How Netflix’s “Altered Carbon” Satisfyingly Elevates The Desirability Of Death
Mild spoilers for the first season
Dying is the mystery that leads us into the realm of uncertainty — and that pretty much dictates why the notion of not being alive anymore is on the top of the list of what most of us are incessantly fearful of — and with good reason.
If we had the ability to live forever — would you make that happen — and if so — why?
This is the question that you can’t help asking — once you dive into the futuristic spectacle of Netflix’s latest offering Altered Carbon — a high-tempo, grossly-moody romp — that features a universe that is rife with desperation and the irresistible alternates that only money can buy.
The impressively dark thriller stars Joel Kinnaman as Takeshi Kovacs a political warrior who is revived almost 250 years after his “sleeve” was terminated. “Sleeves” are the exteriors that serve as disposable bodies that are wired to accommodate “stacks” — which are storage devices that contain personalized memories.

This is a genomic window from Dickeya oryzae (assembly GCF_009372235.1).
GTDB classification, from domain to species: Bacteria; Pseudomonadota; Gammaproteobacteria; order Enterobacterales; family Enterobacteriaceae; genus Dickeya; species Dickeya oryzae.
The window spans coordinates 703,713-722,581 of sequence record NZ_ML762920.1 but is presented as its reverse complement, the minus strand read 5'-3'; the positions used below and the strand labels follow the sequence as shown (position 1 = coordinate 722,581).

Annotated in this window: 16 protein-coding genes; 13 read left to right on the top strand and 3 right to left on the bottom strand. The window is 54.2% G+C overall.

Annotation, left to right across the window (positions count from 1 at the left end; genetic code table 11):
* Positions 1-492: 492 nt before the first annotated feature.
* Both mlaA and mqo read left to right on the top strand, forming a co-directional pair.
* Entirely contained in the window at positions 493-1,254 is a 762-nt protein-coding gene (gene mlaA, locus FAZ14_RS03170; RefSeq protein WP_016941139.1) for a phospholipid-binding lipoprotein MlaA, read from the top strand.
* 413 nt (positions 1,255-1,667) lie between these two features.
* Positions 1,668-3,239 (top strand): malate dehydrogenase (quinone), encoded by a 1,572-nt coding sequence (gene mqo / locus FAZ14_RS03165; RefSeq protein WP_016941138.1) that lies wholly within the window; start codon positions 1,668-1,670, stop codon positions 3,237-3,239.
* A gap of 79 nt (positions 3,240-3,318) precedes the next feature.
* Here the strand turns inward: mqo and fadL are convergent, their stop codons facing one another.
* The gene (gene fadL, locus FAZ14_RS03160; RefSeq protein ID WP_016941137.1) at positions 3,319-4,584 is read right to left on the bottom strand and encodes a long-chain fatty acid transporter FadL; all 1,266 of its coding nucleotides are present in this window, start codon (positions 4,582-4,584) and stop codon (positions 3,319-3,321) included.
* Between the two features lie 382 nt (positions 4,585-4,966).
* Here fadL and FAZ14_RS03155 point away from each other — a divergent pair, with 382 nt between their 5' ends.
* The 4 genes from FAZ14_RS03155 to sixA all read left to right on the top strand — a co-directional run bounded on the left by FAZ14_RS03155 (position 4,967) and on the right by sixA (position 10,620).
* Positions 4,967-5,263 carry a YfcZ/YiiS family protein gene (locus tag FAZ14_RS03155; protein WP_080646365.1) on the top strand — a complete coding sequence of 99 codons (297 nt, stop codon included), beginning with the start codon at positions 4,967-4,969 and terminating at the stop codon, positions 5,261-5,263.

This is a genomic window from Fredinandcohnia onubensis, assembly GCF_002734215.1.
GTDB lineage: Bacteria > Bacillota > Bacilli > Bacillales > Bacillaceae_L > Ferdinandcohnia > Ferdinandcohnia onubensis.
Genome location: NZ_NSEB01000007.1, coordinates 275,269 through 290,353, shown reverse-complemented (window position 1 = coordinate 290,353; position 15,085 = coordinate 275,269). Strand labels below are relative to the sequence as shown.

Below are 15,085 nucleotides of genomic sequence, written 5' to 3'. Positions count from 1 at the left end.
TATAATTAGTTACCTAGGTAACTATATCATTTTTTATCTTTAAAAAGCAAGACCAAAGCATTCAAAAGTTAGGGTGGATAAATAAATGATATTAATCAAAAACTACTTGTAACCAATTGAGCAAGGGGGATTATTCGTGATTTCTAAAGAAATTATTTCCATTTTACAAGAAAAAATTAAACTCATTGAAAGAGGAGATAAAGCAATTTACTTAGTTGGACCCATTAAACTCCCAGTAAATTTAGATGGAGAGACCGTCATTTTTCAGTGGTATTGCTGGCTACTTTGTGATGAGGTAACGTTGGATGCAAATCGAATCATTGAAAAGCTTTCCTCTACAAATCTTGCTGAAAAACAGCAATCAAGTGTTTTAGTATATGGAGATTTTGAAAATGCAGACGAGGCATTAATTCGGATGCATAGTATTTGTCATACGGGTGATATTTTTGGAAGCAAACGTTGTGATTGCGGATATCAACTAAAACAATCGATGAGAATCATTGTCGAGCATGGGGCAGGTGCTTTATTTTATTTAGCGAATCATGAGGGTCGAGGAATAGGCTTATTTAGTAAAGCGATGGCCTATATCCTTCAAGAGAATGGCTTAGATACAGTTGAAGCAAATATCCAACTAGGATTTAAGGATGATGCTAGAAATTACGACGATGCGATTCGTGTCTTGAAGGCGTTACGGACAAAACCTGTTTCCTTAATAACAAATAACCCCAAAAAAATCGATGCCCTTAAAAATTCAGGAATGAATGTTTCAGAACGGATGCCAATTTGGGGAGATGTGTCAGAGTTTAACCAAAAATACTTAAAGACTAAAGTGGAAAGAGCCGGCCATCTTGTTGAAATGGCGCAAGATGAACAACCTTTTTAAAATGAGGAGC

These “stacks” are mass produced and replicated numerous times and they’ve been designed to fit into the vertebrae at the base of the neck, which means that a “sleeve” can literally wake up with the memory of an Asian, who was the only survivor of a major revolution, that took place many years prior with the goal of deactivating the new rules that were optimistically instituted, but ended up creating a climate of enslavement.
Kinnaman embodies his “sleeve” and the responsibility of it with sour restlessness as he accepts the fate of rejecting a prison term in favor of investigating the gruesome murder of one of the richest and powerful men of the “settled world.”
As entertaining as Kinnaman’s Takeshi is in his new form, roving through erratic channels with all the celebrated goriness and explicit activities to boot, it’s his former version that fascinates each time…